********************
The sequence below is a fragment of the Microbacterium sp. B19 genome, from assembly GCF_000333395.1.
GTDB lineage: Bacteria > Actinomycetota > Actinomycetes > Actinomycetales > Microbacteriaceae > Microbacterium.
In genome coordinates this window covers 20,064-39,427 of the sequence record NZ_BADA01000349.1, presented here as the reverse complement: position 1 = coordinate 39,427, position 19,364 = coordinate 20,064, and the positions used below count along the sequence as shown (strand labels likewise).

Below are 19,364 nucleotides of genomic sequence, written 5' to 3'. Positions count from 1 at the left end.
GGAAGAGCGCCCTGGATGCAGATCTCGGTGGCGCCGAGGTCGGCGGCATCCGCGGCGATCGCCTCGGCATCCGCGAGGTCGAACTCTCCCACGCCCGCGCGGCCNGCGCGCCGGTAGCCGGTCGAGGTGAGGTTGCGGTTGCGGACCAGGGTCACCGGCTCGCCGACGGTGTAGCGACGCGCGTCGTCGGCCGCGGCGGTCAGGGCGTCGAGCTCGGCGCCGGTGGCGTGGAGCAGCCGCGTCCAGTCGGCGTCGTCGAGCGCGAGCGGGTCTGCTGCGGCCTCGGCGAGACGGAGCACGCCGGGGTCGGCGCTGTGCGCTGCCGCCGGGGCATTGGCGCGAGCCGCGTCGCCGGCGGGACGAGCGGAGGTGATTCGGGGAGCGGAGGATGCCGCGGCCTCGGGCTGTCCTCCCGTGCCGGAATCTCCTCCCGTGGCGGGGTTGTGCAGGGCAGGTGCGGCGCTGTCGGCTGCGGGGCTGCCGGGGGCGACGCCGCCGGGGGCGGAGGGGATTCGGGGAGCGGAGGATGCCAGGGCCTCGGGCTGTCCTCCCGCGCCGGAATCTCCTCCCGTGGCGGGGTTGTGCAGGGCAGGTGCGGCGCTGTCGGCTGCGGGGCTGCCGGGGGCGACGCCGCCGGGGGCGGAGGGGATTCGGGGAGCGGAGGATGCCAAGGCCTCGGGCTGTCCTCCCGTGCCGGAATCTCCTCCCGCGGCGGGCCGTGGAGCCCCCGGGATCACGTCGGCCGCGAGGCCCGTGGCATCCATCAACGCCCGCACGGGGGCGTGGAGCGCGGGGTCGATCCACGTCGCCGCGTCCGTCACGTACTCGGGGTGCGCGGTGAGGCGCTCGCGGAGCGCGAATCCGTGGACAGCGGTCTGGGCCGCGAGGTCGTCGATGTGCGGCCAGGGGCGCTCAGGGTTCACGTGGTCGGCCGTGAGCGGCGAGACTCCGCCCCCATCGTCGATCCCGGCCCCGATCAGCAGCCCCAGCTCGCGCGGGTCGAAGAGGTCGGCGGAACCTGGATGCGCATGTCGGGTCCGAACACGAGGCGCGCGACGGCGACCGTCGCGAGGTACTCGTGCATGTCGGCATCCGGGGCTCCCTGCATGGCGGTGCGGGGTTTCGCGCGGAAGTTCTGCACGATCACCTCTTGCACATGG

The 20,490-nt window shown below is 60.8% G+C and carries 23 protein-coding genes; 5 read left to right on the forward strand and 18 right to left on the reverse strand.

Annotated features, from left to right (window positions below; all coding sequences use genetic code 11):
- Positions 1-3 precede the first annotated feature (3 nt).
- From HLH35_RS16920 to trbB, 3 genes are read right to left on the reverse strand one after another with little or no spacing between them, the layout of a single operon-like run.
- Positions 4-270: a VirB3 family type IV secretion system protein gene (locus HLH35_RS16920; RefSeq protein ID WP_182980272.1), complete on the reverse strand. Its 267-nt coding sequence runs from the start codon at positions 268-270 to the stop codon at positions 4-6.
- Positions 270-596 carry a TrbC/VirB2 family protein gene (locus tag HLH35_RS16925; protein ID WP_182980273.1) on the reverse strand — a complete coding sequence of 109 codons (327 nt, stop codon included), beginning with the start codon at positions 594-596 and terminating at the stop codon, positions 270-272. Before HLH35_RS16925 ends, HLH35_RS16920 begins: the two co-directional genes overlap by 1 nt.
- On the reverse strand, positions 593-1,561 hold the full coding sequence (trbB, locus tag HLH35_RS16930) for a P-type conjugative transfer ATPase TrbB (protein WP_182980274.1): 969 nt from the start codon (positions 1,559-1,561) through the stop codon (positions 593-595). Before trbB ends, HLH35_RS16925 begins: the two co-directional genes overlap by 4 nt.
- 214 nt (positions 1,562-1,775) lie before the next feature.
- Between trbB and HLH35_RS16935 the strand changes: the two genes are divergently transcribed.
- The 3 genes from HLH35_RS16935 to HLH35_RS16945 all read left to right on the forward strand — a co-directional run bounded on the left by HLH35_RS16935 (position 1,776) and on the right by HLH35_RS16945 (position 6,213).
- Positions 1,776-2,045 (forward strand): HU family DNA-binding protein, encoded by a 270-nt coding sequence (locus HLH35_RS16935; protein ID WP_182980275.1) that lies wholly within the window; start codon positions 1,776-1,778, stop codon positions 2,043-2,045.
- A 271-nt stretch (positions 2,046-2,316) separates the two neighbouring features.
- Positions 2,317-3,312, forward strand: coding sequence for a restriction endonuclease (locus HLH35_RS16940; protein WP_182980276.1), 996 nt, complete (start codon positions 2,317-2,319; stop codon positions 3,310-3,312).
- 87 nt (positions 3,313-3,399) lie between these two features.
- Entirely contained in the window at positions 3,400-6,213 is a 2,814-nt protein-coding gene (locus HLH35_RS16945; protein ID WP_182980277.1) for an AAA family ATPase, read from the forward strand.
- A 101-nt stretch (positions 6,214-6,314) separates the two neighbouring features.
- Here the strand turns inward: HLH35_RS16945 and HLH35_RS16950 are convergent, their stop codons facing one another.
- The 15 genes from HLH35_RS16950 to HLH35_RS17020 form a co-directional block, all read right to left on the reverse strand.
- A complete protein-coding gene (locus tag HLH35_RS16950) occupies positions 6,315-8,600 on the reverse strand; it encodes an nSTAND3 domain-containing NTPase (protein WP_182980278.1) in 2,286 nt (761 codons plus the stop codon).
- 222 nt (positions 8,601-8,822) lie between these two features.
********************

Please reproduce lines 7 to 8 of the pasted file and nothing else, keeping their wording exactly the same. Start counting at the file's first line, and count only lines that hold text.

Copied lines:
Annotated features, from left to right (window positions below; all coding sequences use genetic code 11):
- Positions 1-3 precede the first annotated feature (3 nt).